Kemp waved at his brother. His brother waved back, or did he? Kemp was lying in bed trying to remember if he had seen his brother wave back or if his brother hadn’t seen him waving. He chose to remember his brother waving back as he left for border duty. A border duty that he had never returned from. Continue reading
“Well, that wasn’t a complete waste of time at least.” Elinog sighed as he fiddled with the tech he was installing in the Dominiot’s cargo hold. “We have wide coordinates that encompass enough uncharted systems that it would take an earth year to survey. And that’s if we’re lucky.” There was an acrid smell as Elinog cried out in surprise. “I thought I told you to turn off the power to this section!”
Allie looked at the switch bay she was leaning next to. “It is off. The problem might be the switch bay if you’ve got power.”
Blavet sighed. “I told you it wasn’t the flux buffer. Now the new one is shorted and the old one can’t go in until we fix the switch bay.” He turned the conversation back to the start. “So, I’ve been looking into it and we can get paid for every planet we survey in sector N1XZW. There’s some old spacer stories about misfortune befalling anyone who goes there. Anyone who has been assigned that sector was suddenly transferred to another sector within a week.” Continue reading
Being a jester isn’t a terrible profession, the man thought to himself. I can lose my name and my past and just be the funny man I am. Sounds like a great vocation.
The jester sat down after his most recent performance. He was tired and sore, but he had entertained the crowd. That was what he wanted in life. The first time he performed it was to lose his name and his history when he put on the clothes. He had been confronted with that past at one point, and those he thought he had wronged thanked him for what he’d done for them.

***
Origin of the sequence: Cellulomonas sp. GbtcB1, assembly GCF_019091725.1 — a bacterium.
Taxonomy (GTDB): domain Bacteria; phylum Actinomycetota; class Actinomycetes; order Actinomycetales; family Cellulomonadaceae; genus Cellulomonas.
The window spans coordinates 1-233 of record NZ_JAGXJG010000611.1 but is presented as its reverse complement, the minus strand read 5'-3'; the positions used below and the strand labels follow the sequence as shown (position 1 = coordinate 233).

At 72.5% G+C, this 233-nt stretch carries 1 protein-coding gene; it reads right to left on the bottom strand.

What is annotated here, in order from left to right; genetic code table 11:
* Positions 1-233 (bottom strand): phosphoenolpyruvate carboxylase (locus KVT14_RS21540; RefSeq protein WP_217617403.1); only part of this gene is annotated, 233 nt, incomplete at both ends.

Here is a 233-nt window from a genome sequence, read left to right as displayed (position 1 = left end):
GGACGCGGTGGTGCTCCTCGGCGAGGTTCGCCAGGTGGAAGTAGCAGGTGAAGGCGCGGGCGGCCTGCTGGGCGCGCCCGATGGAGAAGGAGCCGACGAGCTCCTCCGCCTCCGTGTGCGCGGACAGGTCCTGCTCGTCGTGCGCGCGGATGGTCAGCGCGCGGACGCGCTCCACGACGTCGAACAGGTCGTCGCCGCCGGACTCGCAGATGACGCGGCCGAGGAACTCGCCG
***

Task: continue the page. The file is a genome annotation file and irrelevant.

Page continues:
“You did cause a fire that destroyed the house, but you also helped save our children and helped us start over. The others in our village hate you still so I wouldn’t go back there if I were you, but you actually turned my life around. I have become a better man since. I thank you for that.”
The words often played through his head. Along with the parting words from the man.
“My fate was redirected to a better place thanks to you.” Continue reading
Huddled together at the mouth of the cave Lourek and Lukren kept glancing over their shoulders. They were supposed to watch for the orc that was undoubtedly trying to find them in the whiteout, but they were preoccupied with how Helena was doing.
“Ember, fetch the herbs from my component pouch.” Sorley turned to talk to the dwarves. “Pack a handful of snow into a tight ball for me and bring it here, please.”
Lukren swiftly gathered some snow together and pressed it into a ball then gingerly tossed it to Sorley. “Catch.”
Sorley caught the snowball and pressed it into the wound left by the spear.
“Gah!” Helena screamed as she awoke from passing out. “That stings!” Continue reading
Doran was ostracized from his home village shortly after he learned to talk. He was taken in by a stranger that became his father. One day his father left and never returned. Doran had a big argument with himself and one of him ended up burning down the hut where he lived. Doran had two personalities, and they often argued with each other aloud. Continue reading
[Note: Chapters 1-3 are in the archives under “Fractured Mountains”.]
Draveth was about to take his first step out of Galta in years, and knew he wouldn’t be returning soon. It was a strange feeling to leave the village, but it wasn’t overwhelming. He was stepping from somewhere that he knew everyone and everyone knew him and into a world full of strangers. His mind started wandering to memories of the kindness of people in the village. Continue reading
Irfan had always loved learning new things. The first time he visited the city library in Veltar, the capital of Ertval, he was in love. He couldn’t afford the fees to enter the scholar’s section of the library but was able to read many works in the very small public section. One day a scholar approached him while he was reading.
“Excuse me, are you Irfan?” The man asked, hovering over Irfan’s shoulder to see what he was reading. “Ah, one of Alan Zwest’s works. A study of plant cross-pollination. Are you interested in plants?”
Finishing his paragraph and putting a piece of wood on the scroll to mark his place Irfan looked up at the scholar. “No, I’ve just already read every history scroll in this section of the library. Thought I’d expand a little.” Continue reading